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BYOD - Bring Your Own Devices

Mar 24 2014

BYOD and implications for Data Protection and Security

Relevance:                   All regulated firms.

Action required:           Decide if you wish to allow BYOD – Bring-Your-Own-Devices.

As more and more people get access to mobile technology so there is a growing trend in businesses of all sizes to give consideration to something known as Bring Your Own Device (BYOD).  This is where employees bring their own devices, such as smartphones, tablets and laptops into the workplace and use them to conduct company business.

Apparently, such a move is being promoted because of the potential in cost savings and increased productivity for employers; some analysts also claim that BYOD boosts morale and engagement for employees.

However, before any consent is given to such requests, it is vital that firms understand how BYOD would impact on their obligations under the Data Protection Act.

The Information Commissioner’s Office (ICO) states that “The Data Protection Act 1998 (the DPA) is based around eight principles of ‘good information handling’. These give people specific rights in relation to their personal information and place certain obligations on those organisations that are responsible for processing it.”

A named individual in the firm is registered as the Data Controller, who must comply with the data protection principles and in this instance, principle 7:

  • Appropriate technical and organisational measures shall be taken against unauthorised or unlawful processing of personal data and against accidental loss or destruction of, or damage to, personal data.

Therefore, permitting a range of devices to process personal data held by the firm gives rise to a number of questions a data controller must answer in order to continue to comply with data protection obligations. It is important to remember that the data controller must remain in control of the personal data for which he is responsible, regardless of the ownership of the device used to carry out the processing.

So, permitting BYOD might promise improved productivity, reduced capital expenditure and better work-life balance for employees. 

However, it also promises security and compliance problems for organisations that have inadequate BYOD policies:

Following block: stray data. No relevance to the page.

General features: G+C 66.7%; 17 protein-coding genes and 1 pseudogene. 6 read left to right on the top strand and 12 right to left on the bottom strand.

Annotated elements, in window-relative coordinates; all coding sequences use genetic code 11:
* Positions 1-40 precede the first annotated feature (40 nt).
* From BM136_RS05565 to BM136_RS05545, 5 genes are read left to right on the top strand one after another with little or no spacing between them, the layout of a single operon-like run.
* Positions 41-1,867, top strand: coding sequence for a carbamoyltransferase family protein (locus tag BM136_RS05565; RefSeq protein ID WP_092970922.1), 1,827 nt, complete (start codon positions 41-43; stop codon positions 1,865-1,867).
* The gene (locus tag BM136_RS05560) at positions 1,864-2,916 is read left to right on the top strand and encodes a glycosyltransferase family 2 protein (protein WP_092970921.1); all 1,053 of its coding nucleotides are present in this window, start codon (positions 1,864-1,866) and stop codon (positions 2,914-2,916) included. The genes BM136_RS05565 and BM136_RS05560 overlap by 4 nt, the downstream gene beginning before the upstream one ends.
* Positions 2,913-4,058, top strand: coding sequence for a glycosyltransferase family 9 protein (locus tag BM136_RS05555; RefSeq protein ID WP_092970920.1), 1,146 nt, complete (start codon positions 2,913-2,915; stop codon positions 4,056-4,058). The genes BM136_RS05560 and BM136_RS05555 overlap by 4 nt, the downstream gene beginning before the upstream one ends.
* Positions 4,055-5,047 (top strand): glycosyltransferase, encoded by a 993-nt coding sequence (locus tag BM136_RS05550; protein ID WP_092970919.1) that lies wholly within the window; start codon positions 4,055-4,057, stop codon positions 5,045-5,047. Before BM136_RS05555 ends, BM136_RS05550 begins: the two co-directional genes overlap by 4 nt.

• A poorly thought out BYOD implementation brings more headaches than benefits;
  • A really good BYOD policy will set out clearly for staff what is and isn’t allowed and when combined with a comprehensive Acceptable Use policy, it will help achieve the benefits identified.

Firms should weigh up the following factors:

Reasons to implement BYOD:

  1. BYOD shifts investment and running costs to the employee;
  2. BYOD boosts employee satisfaction;
  3. BYOD can speed up use within the organisation of cutting edge technology;
  4. BYOD eliminates end-of-life device administration;
  • usually, the employee purchases their own preferred device and pays most of the running costs;
  • employees use the device of their own choice for working, rather than whatever the organisation provides, and most people greatly prefer this option;
  • because employees are into their devices, they upgrade more often and more aggressively, personally taking the investment risk of using the latest device;
  • the employee disposes of their own device when they’re finished with it, relieving organisations of the cost and compliance hassle associated with disposing of outmoded mobile devices.

Alongside those interesting benefits come a number of significant risks:

  1. Employee devices will have to connect to the corporate network;
  2. Employee devices will be used for processing data that is protected by regulations such as the Data Protection Act, EU Data Protection Directive, PCI DSS, etc;
  3. Employee devices may store corporate information and protected personal information;
  4. Employee devices will be equipped with applications (including games and apps) that might not be available on corporate devices;
  • which raises the spectre of unauthorised access to corporate information, malicious activity, malware infestations and so on;
  • and the employer remains accountable for the safe processing of that data;
  • if an employee loses the device or leaves the company, the employer will have to recover the data;
  • which means the organisation’s rules about what is and isn’t allowed will be breached from the outset.

And so it seems that there are two distinct approaches to the question of BYOD

Firms either:

  • declare BYOD is not allowed and ensure that all employees are made aware of the position; or
  • embrace BYOD and put appropriate policies and procedures in place, including Mobile Device Management (MDM) systems and a Remote Wipe security function.

It is possible that some firms will already be moving down this technological path and if so, it would be a good time to review whether the necessary safeguards have been created and implemented.

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